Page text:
Personal Guarantee… Don’t Leave Home (and Go International) Without It!

Personal Guarantee... Don't Leave Home (and Go International) Without It









In most franchise relationships where the franchisee is an LLC, corporation or other business entity, the franchisor will require the individual or corporate owners of that entity enter into a form of guarantee whereby such owner(s) agree to:

  1. personally guaranty the monetary and other obligations of the franchisee entity under the franchise agreement; and
  2. be personally bound by the obligations and covenants of the franchisee under the franchise agreement, including those related to non-competition, confidentiality and restrictions on transfer.

While it is no secret that the owners of a franchisee entity are often reluctant to sign such a guarantee, franchisors typically face the strongest push back in the international context where prospects like to cite everything from “culture” to “religion” with a catch-all “insult to my business reputation” as reasons why they absolutely can NOT sign a guarantee document of any kind.

While I question whether the foregoing arguments asserted by a prospect in a foreign country are much different than the excuses that are readily pushed aside by franchisors when they asserted by a prospect here in the United States, franchisors are often more amenable to working with foreign prospects on the guarantee issue.
I believe this is because:

  1. the initial fees and overall initial investment associated with international franchise deals are, on average, substantively larger than the fees and investment a prospect must expend to develop domestically — and money can quickly take the driver seat in a contract negotiation; and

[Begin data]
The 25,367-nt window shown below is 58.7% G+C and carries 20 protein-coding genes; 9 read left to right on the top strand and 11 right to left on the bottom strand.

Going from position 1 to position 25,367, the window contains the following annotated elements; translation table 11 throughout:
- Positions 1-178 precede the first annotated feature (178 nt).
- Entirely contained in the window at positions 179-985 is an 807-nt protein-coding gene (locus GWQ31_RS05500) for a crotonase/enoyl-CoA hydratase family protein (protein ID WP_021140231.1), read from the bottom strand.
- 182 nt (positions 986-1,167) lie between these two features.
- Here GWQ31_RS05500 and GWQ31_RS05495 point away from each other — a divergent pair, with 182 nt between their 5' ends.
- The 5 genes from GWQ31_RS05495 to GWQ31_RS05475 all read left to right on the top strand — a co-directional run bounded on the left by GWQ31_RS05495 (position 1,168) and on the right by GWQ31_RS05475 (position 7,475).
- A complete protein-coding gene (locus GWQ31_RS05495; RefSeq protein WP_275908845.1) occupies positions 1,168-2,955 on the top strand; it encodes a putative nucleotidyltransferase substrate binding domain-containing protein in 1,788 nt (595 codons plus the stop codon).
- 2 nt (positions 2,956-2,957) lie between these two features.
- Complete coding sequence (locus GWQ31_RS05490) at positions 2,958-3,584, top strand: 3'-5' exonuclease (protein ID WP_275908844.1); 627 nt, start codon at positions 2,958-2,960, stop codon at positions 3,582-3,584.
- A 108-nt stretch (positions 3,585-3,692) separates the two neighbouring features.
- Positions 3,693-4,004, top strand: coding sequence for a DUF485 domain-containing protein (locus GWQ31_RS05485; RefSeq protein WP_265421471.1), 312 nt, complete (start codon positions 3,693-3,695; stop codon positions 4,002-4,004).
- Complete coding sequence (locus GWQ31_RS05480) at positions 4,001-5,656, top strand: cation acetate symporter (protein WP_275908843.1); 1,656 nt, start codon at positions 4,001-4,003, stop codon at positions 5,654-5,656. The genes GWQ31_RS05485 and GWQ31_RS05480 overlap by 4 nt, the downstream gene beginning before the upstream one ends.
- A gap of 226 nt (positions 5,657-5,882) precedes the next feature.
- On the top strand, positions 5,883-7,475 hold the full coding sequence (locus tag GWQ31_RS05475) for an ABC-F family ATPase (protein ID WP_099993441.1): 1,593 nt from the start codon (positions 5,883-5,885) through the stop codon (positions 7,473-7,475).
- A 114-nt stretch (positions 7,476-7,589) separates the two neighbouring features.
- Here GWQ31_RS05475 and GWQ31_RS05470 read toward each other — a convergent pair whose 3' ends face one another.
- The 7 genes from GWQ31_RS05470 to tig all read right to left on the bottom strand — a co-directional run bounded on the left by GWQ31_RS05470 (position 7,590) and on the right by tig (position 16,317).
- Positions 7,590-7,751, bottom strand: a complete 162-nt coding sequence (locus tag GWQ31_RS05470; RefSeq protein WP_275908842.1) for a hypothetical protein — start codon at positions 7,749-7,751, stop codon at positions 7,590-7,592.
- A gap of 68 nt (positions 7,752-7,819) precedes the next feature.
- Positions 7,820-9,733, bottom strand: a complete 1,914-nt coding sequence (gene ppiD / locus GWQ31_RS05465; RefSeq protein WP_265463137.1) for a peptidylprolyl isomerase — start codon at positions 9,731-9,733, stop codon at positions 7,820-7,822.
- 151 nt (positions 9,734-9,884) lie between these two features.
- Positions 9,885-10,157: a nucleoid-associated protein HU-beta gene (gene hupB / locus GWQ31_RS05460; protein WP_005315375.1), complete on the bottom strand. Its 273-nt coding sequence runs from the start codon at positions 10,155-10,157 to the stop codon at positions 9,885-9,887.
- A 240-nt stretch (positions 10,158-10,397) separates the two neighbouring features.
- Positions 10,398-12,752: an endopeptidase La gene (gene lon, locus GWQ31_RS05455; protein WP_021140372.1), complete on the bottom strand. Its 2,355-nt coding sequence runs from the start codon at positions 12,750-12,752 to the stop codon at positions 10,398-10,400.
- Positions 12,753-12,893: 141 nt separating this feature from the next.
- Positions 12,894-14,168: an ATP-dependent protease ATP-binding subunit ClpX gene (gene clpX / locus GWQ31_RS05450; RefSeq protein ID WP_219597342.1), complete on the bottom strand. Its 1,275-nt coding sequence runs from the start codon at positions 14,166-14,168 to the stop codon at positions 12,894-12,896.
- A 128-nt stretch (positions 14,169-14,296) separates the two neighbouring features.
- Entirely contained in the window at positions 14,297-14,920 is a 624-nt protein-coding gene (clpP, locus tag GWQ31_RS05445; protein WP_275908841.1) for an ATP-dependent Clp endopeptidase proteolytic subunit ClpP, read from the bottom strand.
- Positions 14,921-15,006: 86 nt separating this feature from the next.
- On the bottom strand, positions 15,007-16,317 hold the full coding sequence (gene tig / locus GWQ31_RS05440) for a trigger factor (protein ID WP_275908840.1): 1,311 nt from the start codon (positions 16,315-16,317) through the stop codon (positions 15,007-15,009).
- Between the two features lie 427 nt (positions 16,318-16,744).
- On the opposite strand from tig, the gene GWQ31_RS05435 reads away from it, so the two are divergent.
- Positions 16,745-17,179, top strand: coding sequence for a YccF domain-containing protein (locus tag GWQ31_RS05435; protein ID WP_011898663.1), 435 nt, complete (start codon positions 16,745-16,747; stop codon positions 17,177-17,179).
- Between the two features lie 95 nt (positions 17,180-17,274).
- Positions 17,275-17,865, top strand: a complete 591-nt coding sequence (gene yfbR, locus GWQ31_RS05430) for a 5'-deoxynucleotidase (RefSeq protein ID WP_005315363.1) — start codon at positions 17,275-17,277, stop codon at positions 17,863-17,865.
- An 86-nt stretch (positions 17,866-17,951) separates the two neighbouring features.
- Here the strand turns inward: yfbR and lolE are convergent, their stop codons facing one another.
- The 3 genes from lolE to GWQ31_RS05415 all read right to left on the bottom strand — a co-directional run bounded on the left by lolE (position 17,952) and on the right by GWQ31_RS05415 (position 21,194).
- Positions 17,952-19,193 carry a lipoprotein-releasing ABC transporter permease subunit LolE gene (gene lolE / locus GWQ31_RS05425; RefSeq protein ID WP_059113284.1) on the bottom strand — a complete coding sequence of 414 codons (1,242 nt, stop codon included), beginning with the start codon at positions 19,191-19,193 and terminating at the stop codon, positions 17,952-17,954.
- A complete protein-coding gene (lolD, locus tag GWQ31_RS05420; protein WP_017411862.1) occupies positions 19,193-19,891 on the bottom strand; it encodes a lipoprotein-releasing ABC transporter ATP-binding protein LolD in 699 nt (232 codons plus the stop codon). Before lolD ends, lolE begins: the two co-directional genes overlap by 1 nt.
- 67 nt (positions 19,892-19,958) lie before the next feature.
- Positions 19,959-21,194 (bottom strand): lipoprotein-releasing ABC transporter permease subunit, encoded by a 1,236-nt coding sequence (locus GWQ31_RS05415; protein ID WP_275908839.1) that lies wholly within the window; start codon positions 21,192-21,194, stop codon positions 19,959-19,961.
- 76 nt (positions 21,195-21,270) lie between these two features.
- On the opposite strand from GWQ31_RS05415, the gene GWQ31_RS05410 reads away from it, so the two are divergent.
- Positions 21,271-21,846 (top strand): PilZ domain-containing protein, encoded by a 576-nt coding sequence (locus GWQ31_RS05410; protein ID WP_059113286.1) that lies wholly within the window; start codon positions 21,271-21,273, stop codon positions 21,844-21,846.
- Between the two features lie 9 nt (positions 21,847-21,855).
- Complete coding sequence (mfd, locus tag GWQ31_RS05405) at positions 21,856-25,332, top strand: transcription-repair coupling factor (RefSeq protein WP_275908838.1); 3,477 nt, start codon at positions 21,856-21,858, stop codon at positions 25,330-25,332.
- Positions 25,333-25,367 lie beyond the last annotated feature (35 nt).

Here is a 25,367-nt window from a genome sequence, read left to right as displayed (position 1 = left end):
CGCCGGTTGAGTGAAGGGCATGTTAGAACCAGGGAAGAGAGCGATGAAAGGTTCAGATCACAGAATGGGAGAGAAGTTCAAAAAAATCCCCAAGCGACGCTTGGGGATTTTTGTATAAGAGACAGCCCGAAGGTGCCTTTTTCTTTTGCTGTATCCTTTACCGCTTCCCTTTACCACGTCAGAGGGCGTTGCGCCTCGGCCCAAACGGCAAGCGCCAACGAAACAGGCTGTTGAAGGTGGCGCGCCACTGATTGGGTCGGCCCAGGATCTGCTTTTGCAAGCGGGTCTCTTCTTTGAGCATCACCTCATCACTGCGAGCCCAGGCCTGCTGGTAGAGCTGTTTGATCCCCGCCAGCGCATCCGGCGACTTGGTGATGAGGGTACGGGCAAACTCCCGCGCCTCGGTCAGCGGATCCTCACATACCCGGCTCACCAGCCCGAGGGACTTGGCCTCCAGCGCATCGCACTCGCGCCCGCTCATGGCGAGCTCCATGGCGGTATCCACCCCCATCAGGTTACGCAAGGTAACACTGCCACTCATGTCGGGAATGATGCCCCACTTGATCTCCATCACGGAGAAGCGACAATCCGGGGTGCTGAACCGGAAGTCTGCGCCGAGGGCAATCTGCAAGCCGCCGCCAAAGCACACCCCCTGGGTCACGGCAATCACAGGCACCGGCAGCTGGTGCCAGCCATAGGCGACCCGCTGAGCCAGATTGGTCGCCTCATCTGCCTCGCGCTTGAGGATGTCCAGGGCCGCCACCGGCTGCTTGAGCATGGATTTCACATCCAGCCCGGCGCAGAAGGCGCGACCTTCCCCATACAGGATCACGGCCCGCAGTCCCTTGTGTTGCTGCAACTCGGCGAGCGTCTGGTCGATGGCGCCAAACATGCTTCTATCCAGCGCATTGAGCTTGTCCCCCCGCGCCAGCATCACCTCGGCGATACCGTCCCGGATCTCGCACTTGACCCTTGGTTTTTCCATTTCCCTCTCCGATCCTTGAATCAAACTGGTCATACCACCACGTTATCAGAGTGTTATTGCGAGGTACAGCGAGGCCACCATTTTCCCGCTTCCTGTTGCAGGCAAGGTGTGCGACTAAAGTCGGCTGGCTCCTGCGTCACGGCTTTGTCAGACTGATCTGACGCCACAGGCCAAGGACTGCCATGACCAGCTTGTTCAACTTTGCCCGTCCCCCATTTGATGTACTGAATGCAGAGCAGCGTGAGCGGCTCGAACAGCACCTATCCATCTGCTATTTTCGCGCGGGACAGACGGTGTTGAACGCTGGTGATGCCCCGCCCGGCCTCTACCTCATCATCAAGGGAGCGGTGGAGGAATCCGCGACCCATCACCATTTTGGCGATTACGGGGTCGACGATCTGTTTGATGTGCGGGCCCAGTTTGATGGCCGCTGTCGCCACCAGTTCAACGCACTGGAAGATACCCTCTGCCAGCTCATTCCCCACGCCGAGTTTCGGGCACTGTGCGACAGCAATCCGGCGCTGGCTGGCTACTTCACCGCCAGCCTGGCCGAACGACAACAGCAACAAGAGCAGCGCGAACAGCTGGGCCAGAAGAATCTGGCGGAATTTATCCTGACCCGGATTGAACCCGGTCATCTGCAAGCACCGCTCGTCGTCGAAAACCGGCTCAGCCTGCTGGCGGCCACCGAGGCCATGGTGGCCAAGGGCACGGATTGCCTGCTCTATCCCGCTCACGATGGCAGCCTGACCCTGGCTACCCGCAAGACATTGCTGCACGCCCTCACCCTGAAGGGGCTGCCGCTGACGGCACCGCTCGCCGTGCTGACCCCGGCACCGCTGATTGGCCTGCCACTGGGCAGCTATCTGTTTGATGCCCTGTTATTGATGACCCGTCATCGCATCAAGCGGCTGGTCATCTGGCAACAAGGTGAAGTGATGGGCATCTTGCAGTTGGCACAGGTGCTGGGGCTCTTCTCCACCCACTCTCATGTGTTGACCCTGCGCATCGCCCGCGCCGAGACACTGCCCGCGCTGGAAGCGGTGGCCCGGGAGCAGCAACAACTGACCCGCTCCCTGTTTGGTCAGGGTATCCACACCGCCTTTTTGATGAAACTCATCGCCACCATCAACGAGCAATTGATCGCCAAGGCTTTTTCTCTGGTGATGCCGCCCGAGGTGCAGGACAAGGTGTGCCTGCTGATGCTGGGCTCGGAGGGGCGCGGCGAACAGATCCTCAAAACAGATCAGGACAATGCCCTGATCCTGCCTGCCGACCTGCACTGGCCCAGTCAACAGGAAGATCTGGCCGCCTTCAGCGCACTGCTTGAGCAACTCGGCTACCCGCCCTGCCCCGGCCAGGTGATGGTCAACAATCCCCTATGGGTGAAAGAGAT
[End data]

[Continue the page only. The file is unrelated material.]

2. franchisors generally have a more open mindset when negotiating international deals given the decreased regulation (in some, but not all jurisdictions) and the fact that international deals are more “one offs” rather than being one of many franchise sales that franchisor completes at the domestic level (and wants to keep as uniform as possible).

To that end, there are a number of options that a franchisor and/or an international prospect can propose during pre-sale negotiations in an effort to preserve franchisor’s interests while also giving some comfort to the prospect that he/she will not “lose it all” if the franchise relationship does not work out.

Among other things, this concession might involve

  • (a) capping the monetary liability under the guaranty,
  • (b) integrating a “sunset” clause into the guaranty that calls for the monetary aspect of the guaranty to extinguish once the franchisee meets certain development or other obligations without default,
  • (c) franchisee agreeing to provide a Letter of Credit, up-front Deposit or even escrow funds in an amount that makes franchisor comfortable moving forward without requesting a guarantee with respect to monetary obligations, or
  • (d) franchisee agreeing to maintain a certain level of cash and equity in the bank account that Franchisor can access (to both collect payment and monitor the foregoing levels) throughout the term of the agreement(s) at issue.

Regardless of how the guarantee issue is negotiated, it is important that whatever arrangement is made adequately addresses not only the business and intellectual property interests of franchisor, but also any jurisdiction-specific enforcement issues that might be present in the jurisdiction where the international prospect is looking to develop.

With that in mind, working with franchise counsel that has experience and existing local counsel contacts in the jurisdiction at issue can give you the edge when participating in these negotiations and is likely increase the chances that a reasonable arrangement will be made.